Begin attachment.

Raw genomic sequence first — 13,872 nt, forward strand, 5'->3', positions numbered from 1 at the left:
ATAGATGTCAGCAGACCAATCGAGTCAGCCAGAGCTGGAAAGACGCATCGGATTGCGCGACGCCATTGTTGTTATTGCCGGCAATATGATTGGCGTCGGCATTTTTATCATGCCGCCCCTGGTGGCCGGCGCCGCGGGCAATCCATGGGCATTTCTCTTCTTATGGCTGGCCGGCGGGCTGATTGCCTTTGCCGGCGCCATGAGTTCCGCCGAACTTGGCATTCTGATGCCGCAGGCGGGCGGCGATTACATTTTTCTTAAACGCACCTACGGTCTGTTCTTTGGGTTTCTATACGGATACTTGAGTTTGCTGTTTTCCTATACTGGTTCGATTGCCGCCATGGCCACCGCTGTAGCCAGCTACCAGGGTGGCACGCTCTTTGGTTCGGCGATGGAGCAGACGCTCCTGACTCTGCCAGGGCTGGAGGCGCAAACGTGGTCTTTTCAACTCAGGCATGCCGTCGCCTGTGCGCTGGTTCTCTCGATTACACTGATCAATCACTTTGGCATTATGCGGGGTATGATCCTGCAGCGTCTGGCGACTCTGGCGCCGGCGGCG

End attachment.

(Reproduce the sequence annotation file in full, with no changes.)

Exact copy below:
Raw genomic sequence first — 13,872 nt, forward strand, 5'->3', positions numbered from 1 at the left:
ATAGATGTCAGCAGACCAATCGAGTCAGCCAGAGCTGGAAAGACGCATCGGATTGCGCGACGCCATTGTTGTTATTGCCGGCAATATGATTGGCGTCGGCATTTTTATCATGCCGCCCCTGGTGGCCGGCGCCGCGGGCAATCCATGGGCATTTCTCTTCTTATGGCTGGCCGGCGGGCTGATTGCCTTTGCCGGCGCCATGAGTTCCGCCGAACTTGGCATTCTGATGCCGCAGGCGGGCGGCGATTACATTTTTCTTAAACGCACCTACGGTCTGTTCTTTGGGTTTCTATACGGATACTTGAGTTTGCTGTTTTCCTATACTGGTTCGATTGCCGCCATGGCCACCGCTGTAGCCAGCTACCAGGGTGGCACGCTCTTTGGTTCGGCGATGGAGCAGACGCTCCTGACTCTGCCAGGGCTGGAGGCGCAAACGTGGTCTTTTCAACTCAGGCATGCCGTCGCCTGTGCGCTGGTTCTCTCGATTACACTGATCAATCACTTTGGCATTATGCGGGGTATGATCCTGCAGCGTCTGGCGACTCTGGCGCCGGCGGCG